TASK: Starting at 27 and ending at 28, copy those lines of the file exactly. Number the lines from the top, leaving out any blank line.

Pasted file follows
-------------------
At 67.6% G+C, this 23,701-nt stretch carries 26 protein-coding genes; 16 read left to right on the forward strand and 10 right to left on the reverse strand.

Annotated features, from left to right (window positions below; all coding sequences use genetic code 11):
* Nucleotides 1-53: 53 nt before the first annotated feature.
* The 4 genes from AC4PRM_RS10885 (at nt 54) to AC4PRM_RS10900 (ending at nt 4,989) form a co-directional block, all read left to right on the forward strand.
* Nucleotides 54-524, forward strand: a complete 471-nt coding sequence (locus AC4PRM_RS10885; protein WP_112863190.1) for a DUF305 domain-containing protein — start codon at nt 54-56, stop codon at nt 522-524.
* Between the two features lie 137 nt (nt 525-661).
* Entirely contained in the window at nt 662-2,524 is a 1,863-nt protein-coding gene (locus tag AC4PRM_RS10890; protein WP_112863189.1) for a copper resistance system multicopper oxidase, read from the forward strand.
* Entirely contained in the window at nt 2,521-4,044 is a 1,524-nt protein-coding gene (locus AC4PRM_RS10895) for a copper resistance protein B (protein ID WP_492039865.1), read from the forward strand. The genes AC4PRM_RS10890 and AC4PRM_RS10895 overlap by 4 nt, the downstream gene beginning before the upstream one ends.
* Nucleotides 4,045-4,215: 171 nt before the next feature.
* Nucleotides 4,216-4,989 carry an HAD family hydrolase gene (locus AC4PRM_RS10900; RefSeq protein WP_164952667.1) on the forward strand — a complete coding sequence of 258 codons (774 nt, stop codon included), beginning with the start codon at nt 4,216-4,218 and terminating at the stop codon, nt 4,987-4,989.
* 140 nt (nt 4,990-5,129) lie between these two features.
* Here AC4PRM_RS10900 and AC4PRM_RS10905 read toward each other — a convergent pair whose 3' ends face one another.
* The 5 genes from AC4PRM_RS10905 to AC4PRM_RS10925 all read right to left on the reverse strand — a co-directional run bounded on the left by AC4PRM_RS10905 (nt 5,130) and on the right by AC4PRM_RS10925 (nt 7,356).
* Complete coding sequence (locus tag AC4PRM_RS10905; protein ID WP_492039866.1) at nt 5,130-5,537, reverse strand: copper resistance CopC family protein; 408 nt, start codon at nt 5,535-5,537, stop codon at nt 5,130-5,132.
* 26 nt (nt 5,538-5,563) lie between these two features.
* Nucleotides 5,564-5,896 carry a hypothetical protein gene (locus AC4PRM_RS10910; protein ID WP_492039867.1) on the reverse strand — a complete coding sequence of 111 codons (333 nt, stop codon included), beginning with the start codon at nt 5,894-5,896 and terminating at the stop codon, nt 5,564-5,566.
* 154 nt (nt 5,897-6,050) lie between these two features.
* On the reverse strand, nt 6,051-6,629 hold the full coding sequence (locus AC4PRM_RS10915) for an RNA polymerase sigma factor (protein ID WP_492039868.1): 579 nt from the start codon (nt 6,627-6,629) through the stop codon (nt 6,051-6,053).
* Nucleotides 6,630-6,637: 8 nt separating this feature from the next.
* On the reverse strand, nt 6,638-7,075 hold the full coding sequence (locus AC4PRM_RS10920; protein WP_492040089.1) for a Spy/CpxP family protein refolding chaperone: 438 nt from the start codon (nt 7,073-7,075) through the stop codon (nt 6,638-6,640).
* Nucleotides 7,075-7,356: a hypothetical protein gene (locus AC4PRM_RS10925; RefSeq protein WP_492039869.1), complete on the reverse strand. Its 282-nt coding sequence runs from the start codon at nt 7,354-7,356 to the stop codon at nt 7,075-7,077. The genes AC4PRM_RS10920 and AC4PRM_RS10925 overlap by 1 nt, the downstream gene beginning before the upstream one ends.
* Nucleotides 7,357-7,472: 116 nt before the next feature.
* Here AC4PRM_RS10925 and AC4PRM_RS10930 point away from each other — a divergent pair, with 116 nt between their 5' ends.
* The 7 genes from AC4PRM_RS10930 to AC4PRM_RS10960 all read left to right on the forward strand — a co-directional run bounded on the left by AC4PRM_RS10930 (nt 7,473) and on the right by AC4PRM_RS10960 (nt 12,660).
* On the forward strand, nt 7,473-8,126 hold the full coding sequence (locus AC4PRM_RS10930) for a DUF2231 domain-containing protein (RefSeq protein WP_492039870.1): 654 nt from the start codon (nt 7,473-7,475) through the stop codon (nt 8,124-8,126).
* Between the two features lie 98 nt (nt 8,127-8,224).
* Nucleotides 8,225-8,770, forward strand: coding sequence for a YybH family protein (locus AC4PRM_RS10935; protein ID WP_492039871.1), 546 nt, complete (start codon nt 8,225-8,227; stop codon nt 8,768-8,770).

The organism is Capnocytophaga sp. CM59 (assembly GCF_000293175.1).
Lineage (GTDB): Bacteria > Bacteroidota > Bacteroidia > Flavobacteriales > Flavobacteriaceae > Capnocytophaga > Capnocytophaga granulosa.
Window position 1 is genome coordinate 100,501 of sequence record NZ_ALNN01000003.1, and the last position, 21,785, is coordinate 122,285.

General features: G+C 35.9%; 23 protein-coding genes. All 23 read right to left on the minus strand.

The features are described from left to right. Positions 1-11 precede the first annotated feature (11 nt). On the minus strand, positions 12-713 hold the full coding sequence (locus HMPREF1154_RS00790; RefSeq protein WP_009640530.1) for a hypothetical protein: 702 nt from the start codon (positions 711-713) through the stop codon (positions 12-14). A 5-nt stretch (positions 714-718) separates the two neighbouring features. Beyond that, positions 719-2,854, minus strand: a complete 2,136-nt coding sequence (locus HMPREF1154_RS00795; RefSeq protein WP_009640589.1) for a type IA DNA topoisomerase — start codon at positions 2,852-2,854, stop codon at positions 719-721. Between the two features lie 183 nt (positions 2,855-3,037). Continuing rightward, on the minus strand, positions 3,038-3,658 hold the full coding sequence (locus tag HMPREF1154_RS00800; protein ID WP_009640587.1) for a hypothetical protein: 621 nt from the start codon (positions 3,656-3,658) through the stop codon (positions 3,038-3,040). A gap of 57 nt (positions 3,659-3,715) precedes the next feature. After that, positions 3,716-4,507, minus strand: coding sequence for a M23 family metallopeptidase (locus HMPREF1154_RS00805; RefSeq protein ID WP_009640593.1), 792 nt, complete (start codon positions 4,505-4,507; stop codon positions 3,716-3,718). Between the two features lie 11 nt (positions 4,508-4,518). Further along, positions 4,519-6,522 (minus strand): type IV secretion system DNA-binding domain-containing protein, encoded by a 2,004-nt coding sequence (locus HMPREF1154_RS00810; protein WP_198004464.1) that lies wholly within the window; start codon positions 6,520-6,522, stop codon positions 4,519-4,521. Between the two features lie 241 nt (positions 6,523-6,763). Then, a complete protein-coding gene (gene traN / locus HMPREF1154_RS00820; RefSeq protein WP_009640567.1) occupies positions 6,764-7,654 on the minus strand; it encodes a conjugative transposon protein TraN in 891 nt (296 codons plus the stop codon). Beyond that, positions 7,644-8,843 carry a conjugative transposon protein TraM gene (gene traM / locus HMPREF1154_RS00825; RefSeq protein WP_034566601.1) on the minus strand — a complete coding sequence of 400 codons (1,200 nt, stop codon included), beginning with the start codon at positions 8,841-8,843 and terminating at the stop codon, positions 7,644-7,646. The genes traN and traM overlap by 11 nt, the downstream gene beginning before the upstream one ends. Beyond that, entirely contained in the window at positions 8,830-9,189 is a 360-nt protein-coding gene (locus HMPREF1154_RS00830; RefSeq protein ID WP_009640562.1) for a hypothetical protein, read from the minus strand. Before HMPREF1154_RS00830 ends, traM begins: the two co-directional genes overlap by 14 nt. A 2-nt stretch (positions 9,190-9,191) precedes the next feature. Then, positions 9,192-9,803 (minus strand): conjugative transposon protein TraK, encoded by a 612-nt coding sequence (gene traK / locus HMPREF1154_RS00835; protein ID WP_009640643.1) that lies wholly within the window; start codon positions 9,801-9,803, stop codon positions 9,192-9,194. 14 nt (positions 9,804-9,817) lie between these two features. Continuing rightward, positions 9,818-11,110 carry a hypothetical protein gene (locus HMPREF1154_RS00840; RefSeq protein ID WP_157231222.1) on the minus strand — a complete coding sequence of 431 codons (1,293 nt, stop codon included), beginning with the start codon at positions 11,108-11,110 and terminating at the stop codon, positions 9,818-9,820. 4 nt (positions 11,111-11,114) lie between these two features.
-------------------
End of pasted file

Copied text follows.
* Nucleotides 8,225-8,770, forward strand: coding sequence for a YybH family protein (locus AC4PRM_RS10935; protein ID WP_492039871.1), 546 nt, complete (start codon nt 8,225-8,227; stop codon nt 8,768-8,770).

The organism is Capnocytophaga sp. CM59 (assembly GCF_000293175.1).